Celia A. (Takoma Park, MD)
Slow read, but worth it
The writing style tended to be more academic than your typical popular book, so it was occasionally slow going. The author tends to go off on tangents that, although they come back around to her four protagonists, could probably be deleted without hurting the book. Despite these minor flaws, I enjoyed reading this book about a part of the history of science that I know very little. I'm glad that I pushed through to the end.
Jerry W. (Waxhaw, NC)
Scholarly But Accessible
This scholarly but very accessible history of science in the early nineteenth century centers on four young Cambridge undergraduates, William Whewell, Charles Babbage, John Herschel, and Richard Jones, who meet for breakfast on Sundays in 1812 to discuss their passion for "natural philosophy" (science) and their equally strong passion to reform how science is done.
I found the book an enjoyable read, at first. It was informative, fascinating, and not difficult reading. However, about a 1/3 way through the book I lost much interest. Maybe it was me and not the book. Anyway, check it out. I could be just the book for you.
Diane S. (Batavia, IL)
the Philosophical Breakfast Club
Absolutely fascinating book about the birth of modern day scientists. Four friends who changed and invented everything from standardized testing to prison reform. They touched on so many different subjects. I just wish I could have attended some of their meetings. Very readable book that even non scientific people such as myself could relate to. I especially like that their personal lives were covered as well as their professional, made these brilliant men more human.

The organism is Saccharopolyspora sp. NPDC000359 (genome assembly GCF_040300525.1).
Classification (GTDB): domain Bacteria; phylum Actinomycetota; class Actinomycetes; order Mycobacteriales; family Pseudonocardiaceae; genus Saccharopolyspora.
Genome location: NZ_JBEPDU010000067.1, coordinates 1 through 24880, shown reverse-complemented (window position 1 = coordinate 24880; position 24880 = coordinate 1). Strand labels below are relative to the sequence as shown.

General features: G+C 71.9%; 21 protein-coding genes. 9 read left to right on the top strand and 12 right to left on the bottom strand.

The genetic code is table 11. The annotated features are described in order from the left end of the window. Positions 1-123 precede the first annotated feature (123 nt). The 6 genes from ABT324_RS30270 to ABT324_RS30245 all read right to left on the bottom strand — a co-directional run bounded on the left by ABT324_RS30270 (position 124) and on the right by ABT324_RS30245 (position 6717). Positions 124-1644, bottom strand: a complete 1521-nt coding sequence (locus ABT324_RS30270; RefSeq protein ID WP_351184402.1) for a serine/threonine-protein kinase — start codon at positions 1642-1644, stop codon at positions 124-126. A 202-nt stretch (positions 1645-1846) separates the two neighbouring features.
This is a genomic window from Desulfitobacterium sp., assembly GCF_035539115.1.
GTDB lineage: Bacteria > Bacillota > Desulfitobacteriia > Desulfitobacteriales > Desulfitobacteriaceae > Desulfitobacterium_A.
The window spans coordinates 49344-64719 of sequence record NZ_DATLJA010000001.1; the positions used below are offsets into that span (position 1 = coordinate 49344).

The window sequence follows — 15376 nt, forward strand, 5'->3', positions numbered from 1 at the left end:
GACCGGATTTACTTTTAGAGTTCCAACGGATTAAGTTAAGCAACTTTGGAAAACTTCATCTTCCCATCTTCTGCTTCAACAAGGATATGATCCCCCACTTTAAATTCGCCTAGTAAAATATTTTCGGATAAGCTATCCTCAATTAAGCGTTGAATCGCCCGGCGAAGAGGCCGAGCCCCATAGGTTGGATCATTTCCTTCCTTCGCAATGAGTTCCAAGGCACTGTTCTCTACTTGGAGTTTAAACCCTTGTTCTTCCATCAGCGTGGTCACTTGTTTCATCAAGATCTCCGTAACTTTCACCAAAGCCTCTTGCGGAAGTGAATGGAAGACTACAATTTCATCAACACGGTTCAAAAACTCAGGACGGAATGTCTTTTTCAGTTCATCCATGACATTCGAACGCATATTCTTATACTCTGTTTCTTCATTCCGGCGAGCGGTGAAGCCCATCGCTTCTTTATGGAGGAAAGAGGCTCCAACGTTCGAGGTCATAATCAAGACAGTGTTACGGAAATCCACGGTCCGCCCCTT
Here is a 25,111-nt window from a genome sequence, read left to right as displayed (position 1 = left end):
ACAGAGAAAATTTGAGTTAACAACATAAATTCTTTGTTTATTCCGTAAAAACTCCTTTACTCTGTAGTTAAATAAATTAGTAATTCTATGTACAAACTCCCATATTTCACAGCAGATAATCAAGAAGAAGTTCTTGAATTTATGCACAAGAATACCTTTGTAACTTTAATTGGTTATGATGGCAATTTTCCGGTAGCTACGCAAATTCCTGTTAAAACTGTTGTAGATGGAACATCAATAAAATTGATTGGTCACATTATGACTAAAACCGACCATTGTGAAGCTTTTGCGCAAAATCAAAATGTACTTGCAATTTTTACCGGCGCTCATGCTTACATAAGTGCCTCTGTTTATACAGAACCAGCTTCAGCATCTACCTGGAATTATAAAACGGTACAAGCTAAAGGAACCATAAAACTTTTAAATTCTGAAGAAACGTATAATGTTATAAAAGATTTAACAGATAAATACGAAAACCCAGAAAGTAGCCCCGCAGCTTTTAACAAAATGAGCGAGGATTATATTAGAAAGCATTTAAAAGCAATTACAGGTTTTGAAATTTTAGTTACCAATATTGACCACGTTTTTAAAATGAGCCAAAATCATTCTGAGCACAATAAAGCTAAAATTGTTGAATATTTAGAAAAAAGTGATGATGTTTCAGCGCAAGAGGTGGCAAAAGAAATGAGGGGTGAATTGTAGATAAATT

Vivian H. (Winchester, VA)
The Birth of Modern Science
This book is for anyone who has an interest in 19th Century history - not just scientific developments. Four men of quite different backgrounds met at Cambridge and came to believe in the Baconian view that scientific discovery should benefit humankind, make the lives of ordinary people better. It was fascinating for me to read about the dawn of modern economics and how the political arguments of the time echo the same arguments we have today about social welfare. I wanted to read this book because I have an interest in John Herschel and his contribution to early photography and astronomy. But this story is so much more...about lifelong friendships, the industrial revolution, the pursuit of knowledge and scientific discovery through experimentation. This book is accessible for non scientists such as myself, is well written and gives amazing insights into the birth of modern science.
Mary Ellen (Canfield, OH)
The Philosophical Breakfast Club
The Philosophical Breakfast Club fulfills its promotional materials as a vivid portrait of four extraordinary men of 19th century science. The author has done extensive research into the details of their personal lives and scientific contributions, however occasionally these details were distracting. The four friends lived in an exciting time in scientific development and were instrumental in its progress. Laura Snyder gives us a renewed appreciation of this. If you have an interest in science, this is a must read.
Penny P. (Santa barbara, Calif)
A look at science
Not having much background (or interest) in science, it took a couple of attempts to get into this book. Once I did,it was fairly easy to understand and was pretty interesting.The writing was good and did a good job of providing a historic perspective. I know more about the subject than I did before so that is a good thing. I have a friend that is interested in science and I know she will appreciate the book.
Deb Y. (Blanco, TX)
The Philosophical Breakfast Club is well written and very easy to read, even for a truly science-challenged person such as I. Laura Snyder has taken the subject and made it worth a read (even if you care nothing about philosophy/scientists), as it involves much, much more. Please read it when you have some time to sit and savor...